Neither traditional process improvement nor development dynamics focus on error prevention. They are a step in the right direction, certainly, but they do not address fixing the actual software development lifecycle when a development error or application bug is found. What really needs to be addressed with the software industry is the question of "How can software be better manufactured?" The only answer is: through error prevention. Manufacturers of traditional consumer goods learned long ago how to prevent production errors by correlating functionality and quality problems to the production line. Errors were fixed in the assembly process, not after the product was finished. The Japanese used this approach to corner the global market for economy cars in the 1970s and 1980s (the Germans and Swedes did the same for luxury autos), and it is a lesson that American industries, while slow to learn, have started to take to heart.
Error prevention is very different from error detection, which is the process of finding and fixing errors after an application is built. Unfortunately, this leaves the flawed process that generated those errors uncorrected. This is how the software industry currently deals with bugs, by treating the "symptom" (bugs) and not the "disease" (the development process). Correlating errors to the exact point in the software development process that spawns them, and fixing that part of the process, prevents the need to debug applications after the fact, and produces an exponential increase in product quality.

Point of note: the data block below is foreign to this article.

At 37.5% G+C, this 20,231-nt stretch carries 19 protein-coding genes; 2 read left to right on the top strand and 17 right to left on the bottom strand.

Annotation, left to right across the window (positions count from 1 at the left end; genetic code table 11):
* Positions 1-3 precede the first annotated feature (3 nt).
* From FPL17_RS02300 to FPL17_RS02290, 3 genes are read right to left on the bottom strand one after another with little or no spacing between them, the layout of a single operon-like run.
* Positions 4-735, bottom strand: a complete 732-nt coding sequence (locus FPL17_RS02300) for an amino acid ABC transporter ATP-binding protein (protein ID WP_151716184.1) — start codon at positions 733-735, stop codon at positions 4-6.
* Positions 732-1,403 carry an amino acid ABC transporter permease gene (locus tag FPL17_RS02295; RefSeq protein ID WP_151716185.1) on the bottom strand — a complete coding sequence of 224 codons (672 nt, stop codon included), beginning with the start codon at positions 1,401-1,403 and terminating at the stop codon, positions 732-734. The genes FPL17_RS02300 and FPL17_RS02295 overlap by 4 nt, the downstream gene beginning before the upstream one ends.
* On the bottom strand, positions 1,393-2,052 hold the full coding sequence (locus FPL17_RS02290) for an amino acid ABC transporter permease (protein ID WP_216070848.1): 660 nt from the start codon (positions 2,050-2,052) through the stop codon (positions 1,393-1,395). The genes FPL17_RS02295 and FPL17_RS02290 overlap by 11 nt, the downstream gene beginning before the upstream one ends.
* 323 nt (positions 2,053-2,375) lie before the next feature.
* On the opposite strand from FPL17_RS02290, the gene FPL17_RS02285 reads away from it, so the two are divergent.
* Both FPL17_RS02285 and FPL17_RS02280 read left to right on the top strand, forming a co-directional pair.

Error prevention methodology is the best way to improve software quality and reliability. It goes beyond traditional testing practices to combine the intelligence, tools, techniques, and services, to automatically prevent errors in software. What makes an automated error prevention method effective is taking the information gained from software measurement, monitoring, and testing, and use it to progressively improve the development process.
A good automated error prevention method adapts to any software lifecycle and follows five simple steps:
- Identify an error
- Find the cause of an error
- Locate the point in production that created the error
- Implement preventative practices to ensure that errors do not recur
- Monitor the process
An automated error prevention method should use well-known techniques in the software industry. These include coding standards, unit testing, load testing, and functional testing, as well as less frequently used techniques such as firewalls and defensive programming. This places a transparent layer on top of key development processes, allowing error prevention and monitoring techniques to be integrated seamlessly into the full production lifecycle of any software development project. When an error is found in an application during development, the automated error prevention method helps you correlate that error to a specific point in the development process and allows you modify your processes to remove it, and more importantly, prevent it from happening again.
Preventing errors rather than chasing them dramatically improves software reliability, allowing you to stay competitive and not risk your valuable reputation on unforeseen bugs.